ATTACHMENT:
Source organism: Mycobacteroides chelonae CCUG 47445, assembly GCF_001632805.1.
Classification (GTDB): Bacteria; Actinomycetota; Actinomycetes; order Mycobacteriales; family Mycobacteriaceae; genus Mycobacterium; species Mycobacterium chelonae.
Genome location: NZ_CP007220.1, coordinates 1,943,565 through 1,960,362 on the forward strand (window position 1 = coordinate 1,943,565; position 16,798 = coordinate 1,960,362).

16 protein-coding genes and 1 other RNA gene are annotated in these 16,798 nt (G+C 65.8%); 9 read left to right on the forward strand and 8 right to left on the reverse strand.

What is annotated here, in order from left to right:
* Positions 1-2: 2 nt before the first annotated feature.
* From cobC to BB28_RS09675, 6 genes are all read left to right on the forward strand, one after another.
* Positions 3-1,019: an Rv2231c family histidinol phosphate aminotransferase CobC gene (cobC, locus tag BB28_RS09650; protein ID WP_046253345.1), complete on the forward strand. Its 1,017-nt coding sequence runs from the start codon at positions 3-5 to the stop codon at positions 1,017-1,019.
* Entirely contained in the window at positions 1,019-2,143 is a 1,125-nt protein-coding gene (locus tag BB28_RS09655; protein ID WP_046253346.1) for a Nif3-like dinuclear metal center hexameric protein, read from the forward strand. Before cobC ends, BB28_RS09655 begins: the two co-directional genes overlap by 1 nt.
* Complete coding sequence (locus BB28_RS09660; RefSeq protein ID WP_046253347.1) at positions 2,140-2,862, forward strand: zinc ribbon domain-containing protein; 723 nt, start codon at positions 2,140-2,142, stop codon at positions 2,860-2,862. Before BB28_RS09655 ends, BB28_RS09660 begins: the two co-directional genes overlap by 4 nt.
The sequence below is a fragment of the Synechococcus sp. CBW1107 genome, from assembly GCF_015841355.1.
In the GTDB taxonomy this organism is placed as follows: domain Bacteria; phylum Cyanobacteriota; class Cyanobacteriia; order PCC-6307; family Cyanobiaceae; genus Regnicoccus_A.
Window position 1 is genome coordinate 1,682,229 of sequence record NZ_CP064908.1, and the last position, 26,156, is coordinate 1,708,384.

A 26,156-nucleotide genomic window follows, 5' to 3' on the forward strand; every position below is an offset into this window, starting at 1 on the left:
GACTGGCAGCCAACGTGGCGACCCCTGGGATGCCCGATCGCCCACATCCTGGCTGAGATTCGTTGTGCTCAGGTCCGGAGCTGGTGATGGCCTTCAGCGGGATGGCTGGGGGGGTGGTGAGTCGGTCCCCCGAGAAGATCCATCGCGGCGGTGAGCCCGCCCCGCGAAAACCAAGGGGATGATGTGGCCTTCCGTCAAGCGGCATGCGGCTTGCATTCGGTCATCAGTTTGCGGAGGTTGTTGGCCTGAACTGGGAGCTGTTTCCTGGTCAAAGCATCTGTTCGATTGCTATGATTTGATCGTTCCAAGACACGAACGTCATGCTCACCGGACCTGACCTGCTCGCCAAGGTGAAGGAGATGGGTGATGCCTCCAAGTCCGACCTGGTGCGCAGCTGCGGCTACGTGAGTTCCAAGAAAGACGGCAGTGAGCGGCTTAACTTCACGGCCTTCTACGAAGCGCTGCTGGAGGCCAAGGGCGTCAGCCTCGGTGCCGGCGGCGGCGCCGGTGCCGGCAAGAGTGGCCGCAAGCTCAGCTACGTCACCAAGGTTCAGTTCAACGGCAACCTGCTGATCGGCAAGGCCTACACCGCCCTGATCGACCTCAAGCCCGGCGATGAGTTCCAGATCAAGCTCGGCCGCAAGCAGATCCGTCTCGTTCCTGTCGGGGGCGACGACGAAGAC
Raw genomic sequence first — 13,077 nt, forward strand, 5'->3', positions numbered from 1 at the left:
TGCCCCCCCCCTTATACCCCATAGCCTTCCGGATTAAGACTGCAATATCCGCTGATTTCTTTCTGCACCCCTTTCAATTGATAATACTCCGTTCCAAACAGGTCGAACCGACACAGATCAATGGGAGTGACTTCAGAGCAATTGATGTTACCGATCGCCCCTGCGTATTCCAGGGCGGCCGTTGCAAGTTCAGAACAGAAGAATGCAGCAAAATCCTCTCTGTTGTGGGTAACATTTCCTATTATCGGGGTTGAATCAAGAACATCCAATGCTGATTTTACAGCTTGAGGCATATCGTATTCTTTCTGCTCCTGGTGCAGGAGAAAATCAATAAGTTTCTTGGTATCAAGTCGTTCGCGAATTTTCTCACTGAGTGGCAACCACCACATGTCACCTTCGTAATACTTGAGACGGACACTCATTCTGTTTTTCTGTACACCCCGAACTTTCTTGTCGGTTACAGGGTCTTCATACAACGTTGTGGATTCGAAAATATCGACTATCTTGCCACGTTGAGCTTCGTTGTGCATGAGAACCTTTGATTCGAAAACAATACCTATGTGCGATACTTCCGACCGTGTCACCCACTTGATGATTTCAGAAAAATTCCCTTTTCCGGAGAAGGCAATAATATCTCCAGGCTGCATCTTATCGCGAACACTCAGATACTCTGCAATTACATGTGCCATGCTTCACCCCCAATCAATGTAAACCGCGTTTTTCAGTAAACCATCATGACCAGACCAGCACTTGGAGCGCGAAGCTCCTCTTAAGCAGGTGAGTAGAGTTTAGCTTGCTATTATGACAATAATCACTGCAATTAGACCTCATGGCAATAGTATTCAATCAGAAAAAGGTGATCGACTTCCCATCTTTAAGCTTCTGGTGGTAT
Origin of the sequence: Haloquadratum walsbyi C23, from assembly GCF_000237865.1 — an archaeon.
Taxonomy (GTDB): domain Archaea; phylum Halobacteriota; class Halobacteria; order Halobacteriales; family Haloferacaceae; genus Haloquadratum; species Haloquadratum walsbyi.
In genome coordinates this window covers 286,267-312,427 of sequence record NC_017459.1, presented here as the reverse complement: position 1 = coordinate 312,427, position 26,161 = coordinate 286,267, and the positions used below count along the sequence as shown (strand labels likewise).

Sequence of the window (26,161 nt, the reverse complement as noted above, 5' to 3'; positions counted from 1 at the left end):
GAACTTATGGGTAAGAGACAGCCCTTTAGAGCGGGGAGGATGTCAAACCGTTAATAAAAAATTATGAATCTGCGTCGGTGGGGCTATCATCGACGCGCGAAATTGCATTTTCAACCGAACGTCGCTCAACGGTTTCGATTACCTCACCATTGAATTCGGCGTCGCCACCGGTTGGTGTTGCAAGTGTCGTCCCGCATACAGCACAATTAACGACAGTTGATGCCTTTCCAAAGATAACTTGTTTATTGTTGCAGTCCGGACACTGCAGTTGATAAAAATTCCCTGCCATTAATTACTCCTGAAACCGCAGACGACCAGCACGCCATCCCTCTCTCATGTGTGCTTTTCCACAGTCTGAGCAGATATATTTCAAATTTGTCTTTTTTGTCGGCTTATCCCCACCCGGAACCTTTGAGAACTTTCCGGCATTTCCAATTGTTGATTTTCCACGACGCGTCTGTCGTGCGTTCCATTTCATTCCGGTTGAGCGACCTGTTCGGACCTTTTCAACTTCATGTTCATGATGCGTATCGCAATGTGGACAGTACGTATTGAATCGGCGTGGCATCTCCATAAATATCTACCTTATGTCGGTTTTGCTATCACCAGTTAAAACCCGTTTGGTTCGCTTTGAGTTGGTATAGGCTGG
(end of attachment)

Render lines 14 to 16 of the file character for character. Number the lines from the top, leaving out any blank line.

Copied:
A 26,156-nucleotide genomic window follows, 5' to 3' on the forward strand; every position below is an offset into this window, starting at 1 on the left:
GACTGGCAGCCAACGTGGCGACCCCTGGGATGCCCGATCGCCCACATCCTGGCTGAGATTCGTTGTGCTCAGGTCCGGAGCTGGTGATGGCCTTCAGCGGGATGGCTGGGGGGGTGGTGAGTCGGTCCCCCGAGAAGATCCATCGCGGCGGTGAGCCCGCCCCGCGAAAACCAAGGGGATGATGTGGCCTTCCGTCAAGCGGCATGCGGCTTGCATTCGGTCATCAGTTTGCGGAGGTTGTTGGCCTGAACTGGGAGCTGTTTCCTGGTCAAAGCATCTGTTCGATTGCTATGATTTGATCGTTCCAAGACACGAACGTCATGCTCACCGGACCTGACCTGCTCGCCAAGGTGAAGGAGATGGGTGATGCCTCCAAGTCCGACCTGGTGCGCAGCTGCGGCTACGTGAGTTCCAAGAAAGACGGCAGTGAGCGGCTTAACTTCACGGCCTTCTACGAAGCGCTGCTGGAGGCCAAGGGCGTCAGCCTCGGTGCCGGCGGCGGCGCCGGTGCCGGCAAGAGTGGCCGCAAGCTCAGCTACGTCACCAAGGTTCAGTTCAACGGCAACCTGCTGATCGGCAAGGCCTACACCGCCCTGATCGACCTCAAGCCCGGCGATGAGTTCCAGATCAAGCTCGGCCGCAAGCAGATCCGTCTCGTTCCTGTCGGGGGCGACGACGAAGAC
Raw genomic sequence first — 13,077 nt, forward strand, 5'->3', positions numbered from 1 at the left: